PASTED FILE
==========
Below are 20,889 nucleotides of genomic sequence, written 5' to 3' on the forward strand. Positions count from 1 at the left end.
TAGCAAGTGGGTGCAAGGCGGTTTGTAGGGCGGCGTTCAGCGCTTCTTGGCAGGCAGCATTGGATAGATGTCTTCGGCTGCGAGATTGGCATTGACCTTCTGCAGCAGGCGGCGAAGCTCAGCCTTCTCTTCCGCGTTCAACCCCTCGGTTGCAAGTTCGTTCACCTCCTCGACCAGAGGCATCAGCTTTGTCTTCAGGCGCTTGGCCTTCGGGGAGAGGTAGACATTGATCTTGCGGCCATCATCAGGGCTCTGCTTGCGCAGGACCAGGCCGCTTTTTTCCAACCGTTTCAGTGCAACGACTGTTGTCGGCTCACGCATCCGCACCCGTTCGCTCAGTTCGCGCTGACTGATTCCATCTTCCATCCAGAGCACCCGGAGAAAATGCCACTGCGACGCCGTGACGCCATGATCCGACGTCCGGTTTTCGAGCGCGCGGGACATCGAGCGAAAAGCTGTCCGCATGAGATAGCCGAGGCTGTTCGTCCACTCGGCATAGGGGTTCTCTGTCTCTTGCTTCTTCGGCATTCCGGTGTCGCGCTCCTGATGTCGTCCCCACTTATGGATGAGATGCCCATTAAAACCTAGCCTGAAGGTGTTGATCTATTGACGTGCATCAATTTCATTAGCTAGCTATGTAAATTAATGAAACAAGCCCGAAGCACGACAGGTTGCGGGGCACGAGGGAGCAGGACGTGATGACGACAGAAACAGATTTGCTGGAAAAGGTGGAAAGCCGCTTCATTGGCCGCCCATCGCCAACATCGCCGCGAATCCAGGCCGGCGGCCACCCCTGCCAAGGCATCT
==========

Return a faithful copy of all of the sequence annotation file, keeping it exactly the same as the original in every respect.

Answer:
Below are 20,889 nucleotides of genomic sequence, written 5' to 3' on the forward strand. Positions count from 1 at the left end.
TAGCAAGTGGGTGCAAGGCGGTTTGTAGGGCGGCGTTCAGCGCTTCTTGGCAGGCAGCATTGGATAGATGTCTTCGGCTGCGAGATTGGCATTGACCTTCTGCAGCAGGCGGCGAAGCTCAGCCTTCTCTTCCGCGTTCAACCCCTCGGTTGCAAGTTCGTTCACCTCCTCGACCAGAGGCATCAGCTTTGTCTTCAGGCGCTTGGCCTTCGGGGAGAGGTAGACATTGATCTTGCGGCCATCATCAGGGCTCTGCTTGCGCAGGACCAGGCCGCTTTTTTCCAACCGTTTCAGTGCAACGACTGTTGTCGGCTCACGCATCCGCACCCGTTCGCTCAGTTCGCGCTGACTGATTCCATCTTCCATCCAGAGCACCCGGAGAAAATGCCACTGCGACGCCGTGACGCCATGATCCGACGTCCGGTTTTCGAGCGCGCGGGACATCGAGCGAAAAGCTGTCCGCATGAGATAGCCGAGGCTGTTCGTCCACTCGGCATAGGGGTTCTCTGTCTCTTGCTTCTTCGGCATTCCGGTGTCGCGCTCCTGATGTCGTCCCCACTTATGGATGAGATGCCCATTAAAACCTAGCCTGAAGGTGTTGATCTATTGACGTGCATCAATTTCATTAGCTAGCTATGTAAATTAATGAAACAAGCCCGAAGCACGACAGGTTGCGGGGCACGAGGGAGCAGGACGTGATGACGACAGAAACAGATTTGCTGGAAAAGGTGGAAAGCCGCTTCATTGGCCGCCCATCGCCAACATCGCCGCGAATCCAGGCCGGCGGCCACCCCTGCCAAGGCATCT